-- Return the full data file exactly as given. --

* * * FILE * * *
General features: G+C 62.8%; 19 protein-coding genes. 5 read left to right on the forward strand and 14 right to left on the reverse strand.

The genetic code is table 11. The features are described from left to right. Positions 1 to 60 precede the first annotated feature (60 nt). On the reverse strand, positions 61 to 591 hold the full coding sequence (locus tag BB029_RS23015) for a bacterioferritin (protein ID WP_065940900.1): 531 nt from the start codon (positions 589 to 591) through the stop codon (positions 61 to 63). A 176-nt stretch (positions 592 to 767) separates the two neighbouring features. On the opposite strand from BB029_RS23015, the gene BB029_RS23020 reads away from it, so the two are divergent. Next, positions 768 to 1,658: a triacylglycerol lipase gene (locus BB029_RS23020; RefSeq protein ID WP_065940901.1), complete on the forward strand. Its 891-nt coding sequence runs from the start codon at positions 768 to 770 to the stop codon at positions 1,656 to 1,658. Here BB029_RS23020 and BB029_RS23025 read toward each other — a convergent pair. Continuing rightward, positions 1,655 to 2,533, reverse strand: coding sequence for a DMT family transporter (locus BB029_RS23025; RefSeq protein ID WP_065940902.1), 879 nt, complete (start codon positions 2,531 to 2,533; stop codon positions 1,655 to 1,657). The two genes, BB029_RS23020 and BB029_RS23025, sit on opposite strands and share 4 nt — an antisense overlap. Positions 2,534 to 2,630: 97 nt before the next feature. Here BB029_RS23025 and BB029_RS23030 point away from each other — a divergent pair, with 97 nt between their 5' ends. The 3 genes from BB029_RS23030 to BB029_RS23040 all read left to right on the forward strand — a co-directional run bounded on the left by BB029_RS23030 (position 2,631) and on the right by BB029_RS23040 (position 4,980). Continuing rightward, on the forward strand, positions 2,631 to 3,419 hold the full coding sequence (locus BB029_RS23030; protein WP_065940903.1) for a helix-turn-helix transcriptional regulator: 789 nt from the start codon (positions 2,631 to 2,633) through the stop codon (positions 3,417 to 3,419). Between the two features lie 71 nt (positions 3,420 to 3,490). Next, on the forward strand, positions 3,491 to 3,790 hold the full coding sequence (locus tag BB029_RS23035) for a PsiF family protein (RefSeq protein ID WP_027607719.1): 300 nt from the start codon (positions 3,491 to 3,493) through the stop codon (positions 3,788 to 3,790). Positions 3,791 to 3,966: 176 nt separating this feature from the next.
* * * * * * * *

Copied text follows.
General features: G+C 62.8%; 19 protein-coding genes. 5 read left to right on the forward strand and 14 right to left on the reverse strand.

The genetic code is table 11. The features are described from left to right. Positions 1 to 60 precede the first annotated feature (60 nt). On the reverse strand, positions 61 to 591 hold the full coding sequence (locus tag BB029_RS23015) for a bacterioferritin (protein ID WP_065940900.1): 531 nt from the start codon (positions 589 to 591) through the stop codon (positions 61 to 63). A 176-nt stretch (positions 592 to 767) separates the two neighbouring features. On the opposite strand from BB029_RS23015, the gene BB029_RS23020 reads away from it, so the two are divergent. Next, positions 768 to 1,658: a triacylglycerol lipase gene (locus BB029_RS23020; RefSeq protein ID WP_065940901.1), complete on the forward strand. Its 891-nt coding sequence runs from the start codon at positions 768 to 770 to the stop codon at positions 1,656 to 1,658. Here BB029_RS23020 and BB029_RS23025 read toward each other — a convergent pair. Continuing rightward, positions 1,655 to 2,533, reverse strand: coding sequence for a DMT family transporter (locus BB029_RS23025; RefSeq protein ID WP_065940902.1), 879 nt, complete (start codon positions 2,531 to 2,533; stop codon positions 1,655 to 1,657). The two genes, BB029_RS23020 and BB029_RS23025, sit on opposite strands and share 4 nt — an antisense overlap. Positions 2,534 to 2,630: 97 nt before the next feature. Here BB029_RS23025 and BB029_RS23030 point away from each other — a divergent pair, with 97 nt between their 5' ends. The 3 genes from BB029_RS23030 to BB029_RS23040 all read left to right on the forward strand — a co-directional run bounded on the left by BB029_RS23030 (position 2,631) and on the right by BB029_RS23040 (position 4,980). Continuing rightward, on the forward strand, positions 2,631 to 3,419 hold the full coding sequence (locus BB029_RS23030; protein WP_065940903.1) for a helix-turn-helix transcriptional regulator: 789 nt from the start codon (positions 2,631 to 2,633) through the stop codon (positions 3,417 to 3,419). Between the two features lie 71 nt (positions 3,420 to 3,490). Next, on the forward strand, positions 3,491 to 3,790 hold the full coding sequence (locus tag BB029_RS23035) for a PsiF family protein (RefSeq protein ID WP_027607719.1): 300 nt from the start codon (positions 3,491 to 3,493) through the stop codon (positions 3,788 to 3,790). Positions 3,791 to 3,966: 176 nt separating this feature from the next.